Is the Sermon on the Mount directly applicable to Christians today? Is the Sabbath commandment still in effect? Should Christians baptize their infants? How we answer these and many other questions depends on the interpretive assumptions we have before we even open the Bible. We all come to the Bible with certain ideas about how it should be read, but herein lies the problem. If we bring these assumptions to Scripture, where did we get them in the first place? Are we deriving our assumptions from Scripture or bringing them in from the outside?
When we talk about the methods and principles we use to interpret the Bible, we are talking about hermeneutics. All of us practice hermeneutics every day, but we are usually unconscious of it. If we are reading works written in our own culture, in our own native language, and in our own time period, we usually don’t have to give a second thought to the rules of interpretation. If we pick up a book that begins with the words once upon a time . . . , for example, we know that we should not read it as we would read an encyclopedia article. We automatically recognize that opening line as an indicator that this writing belongs to the genre of “fairy tale.” We are also familiar with our own culture’s way of referring to people, places, and things. If we are reading an author who says he visited “the Big Apple,” we know he is referring to New York City and not a giant piece of fruit. New York City is what the author literally means by using this figure of speech.
But what happens when we pick up a book written thousands of years ago in a different language? If we were to see this book on a fragile papyrus scroll with the original letters of the ancient language in which it was written, we might stop and realize that we will have to do some work before we are prepared to read it. We will have to learn the language. We will have to learn something about the culture in which it was written. We will have to find out what genre of literature it is. When we see an ancient scroll, we recognize that it isn’t the same kind of thing as a modern novel. What if that ancient scroll has already been translated, however? What if it has been translated and published in a modern book format with nice leather covers? What if you grew up with that book and were somewhat familiar with the contents? Such familiarity could lull you into thinking that this book is to be read with the same cultural assumptions we bring to contemporary written works.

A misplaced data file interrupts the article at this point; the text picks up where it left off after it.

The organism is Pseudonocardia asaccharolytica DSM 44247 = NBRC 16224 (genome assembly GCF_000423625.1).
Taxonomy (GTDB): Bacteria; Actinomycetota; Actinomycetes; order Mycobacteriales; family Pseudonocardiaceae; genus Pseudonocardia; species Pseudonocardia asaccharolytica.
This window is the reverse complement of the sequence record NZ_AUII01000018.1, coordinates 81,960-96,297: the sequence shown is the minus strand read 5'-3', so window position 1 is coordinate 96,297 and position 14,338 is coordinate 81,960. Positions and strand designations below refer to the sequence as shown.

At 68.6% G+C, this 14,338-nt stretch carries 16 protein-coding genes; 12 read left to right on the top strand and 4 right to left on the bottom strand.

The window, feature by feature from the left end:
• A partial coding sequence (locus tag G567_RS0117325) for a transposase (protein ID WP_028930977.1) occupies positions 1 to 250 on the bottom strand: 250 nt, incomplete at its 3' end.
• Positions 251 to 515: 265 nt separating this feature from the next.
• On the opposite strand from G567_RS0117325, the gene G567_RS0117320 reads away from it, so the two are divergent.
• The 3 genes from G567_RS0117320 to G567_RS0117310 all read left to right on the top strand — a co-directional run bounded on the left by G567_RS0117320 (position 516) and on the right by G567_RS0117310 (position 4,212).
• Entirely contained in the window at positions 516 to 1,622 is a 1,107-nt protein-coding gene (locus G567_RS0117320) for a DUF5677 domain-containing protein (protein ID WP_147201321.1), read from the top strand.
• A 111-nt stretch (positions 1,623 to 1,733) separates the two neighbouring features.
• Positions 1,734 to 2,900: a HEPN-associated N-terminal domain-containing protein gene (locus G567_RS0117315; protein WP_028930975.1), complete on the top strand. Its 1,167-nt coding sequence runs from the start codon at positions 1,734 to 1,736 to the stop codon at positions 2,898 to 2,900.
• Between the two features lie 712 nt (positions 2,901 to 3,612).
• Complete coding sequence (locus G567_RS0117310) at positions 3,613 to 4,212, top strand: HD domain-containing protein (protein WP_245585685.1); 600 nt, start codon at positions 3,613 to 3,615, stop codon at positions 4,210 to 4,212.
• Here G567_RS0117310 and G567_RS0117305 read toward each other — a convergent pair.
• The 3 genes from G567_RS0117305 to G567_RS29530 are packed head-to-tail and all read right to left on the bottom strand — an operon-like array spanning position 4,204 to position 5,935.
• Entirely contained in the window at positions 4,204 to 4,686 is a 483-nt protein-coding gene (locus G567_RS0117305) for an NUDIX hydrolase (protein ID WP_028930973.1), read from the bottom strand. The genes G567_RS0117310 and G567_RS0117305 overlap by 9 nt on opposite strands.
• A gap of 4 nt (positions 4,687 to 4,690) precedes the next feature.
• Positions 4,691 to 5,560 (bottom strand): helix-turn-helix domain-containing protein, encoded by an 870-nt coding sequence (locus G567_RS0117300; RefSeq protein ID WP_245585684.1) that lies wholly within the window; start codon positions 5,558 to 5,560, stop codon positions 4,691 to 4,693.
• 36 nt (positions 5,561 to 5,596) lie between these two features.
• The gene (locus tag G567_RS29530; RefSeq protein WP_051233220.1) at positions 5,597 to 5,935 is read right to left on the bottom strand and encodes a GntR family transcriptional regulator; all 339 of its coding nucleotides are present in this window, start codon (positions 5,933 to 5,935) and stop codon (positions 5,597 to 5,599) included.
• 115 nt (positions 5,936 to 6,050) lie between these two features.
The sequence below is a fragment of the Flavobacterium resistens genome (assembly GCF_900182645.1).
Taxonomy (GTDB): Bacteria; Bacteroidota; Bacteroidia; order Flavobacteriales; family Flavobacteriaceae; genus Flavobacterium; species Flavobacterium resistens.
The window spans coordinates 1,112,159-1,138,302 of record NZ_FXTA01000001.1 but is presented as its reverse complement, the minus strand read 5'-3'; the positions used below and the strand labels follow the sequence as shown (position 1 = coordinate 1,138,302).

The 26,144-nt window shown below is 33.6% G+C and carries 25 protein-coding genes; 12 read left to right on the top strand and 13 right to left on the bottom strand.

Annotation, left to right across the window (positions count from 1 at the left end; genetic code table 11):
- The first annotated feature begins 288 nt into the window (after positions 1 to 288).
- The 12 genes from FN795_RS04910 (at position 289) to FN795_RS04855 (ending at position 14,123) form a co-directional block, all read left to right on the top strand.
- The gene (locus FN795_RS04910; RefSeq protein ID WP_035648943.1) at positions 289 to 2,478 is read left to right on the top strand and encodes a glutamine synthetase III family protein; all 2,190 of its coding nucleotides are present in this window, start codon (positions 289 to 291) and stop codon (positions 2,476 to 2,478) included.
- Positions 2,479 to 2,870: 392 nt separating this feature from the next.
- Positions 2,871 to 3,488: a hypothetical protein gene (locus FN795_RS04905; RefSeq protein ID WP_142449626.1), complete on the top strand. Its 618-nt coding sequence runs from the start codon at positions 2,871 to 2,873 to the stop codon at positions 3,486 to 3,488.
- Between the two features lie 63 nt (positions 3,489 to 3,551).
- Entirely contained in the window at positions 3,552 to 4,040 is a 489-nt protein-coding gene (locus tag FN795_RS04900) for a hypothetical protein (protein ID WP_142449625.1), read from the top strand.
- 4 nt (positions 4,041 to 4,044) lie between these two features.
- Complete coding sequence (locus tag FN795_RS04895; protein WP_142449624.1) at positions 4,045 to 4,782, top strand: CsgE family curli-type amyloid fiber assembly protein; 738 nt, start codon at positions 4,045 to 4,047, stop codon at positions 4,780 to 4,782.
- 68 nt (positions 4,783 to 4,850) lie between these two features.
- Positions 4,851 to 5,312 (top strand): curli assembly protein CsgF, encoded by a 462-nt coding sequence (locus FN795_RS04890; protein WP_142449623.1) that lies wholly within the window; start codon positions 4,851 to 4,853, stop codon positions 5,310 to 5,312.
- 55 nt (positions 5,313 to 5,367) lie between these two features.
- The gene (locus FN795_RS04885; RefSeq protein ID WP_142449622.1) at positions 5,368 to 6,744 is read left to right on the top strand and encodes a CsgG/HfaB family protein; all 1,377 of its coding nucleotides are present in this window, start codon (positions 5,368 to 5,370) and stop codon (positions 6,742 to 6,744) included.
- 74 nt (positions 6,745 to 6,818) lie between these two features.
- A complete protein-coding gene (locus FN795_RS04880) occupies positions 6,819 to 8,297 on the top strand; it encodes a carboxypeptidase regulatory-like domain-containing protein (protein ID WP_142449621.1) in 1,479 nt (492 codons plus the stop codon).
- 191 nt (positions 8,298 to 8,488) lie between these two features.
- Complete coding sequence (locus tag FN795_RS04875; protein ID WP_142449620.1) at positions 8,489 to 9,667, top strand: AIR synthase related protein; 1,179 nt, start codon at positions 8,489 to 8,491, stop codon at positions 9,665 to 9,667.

These are some of the issues we have to think about when we read the Bible. The Bible is a collection of ancient books, originally written in Hebrew, Aramaic, and Greek. The books of the Old Testament were written by numerous authors who lived in the ancient Near Eastern world with its own customs and assumptions. The books of the New Testament were written during the height of the Roman Empire. Those are not the worlds in which we have lived our lives. If we fail to understand the kind of books found in the Bible, we can easily misidentify genres, which leads to a misapplication of historical-grammatical hermeneutics. We can forget these things because our Bibles have already been translated out of the ancient languages. Our Bibles have also already been taught to us and read by us along the lines of certain hermeneutical systems we inherited, and some of these are more faithful to the text than others. Knowing which of these we bring to Scripture and why is important.
Over the last century and a half, two systems of interpretation, covenant theology and dispensationalism, have been the dominant alternatives among evangelical Christians. Covenant theology was in seed form in the writings of the church fathers, but it saw significant developments during the sixteenth and seventeenth centuries. It grew out of a recognition that the Bible reveals God as dealing with His people by means of covenants. At its most basic, a covenant is a formal arrangement between two or more parties. The specific kind of arrangement depends on various factors. Every type of covenant involves obligations for one or both parties. Some covenants also involve formal oaths, some involve ritual ceremonies, and some have external signs. All covenants effect some kind of relationship between the parties.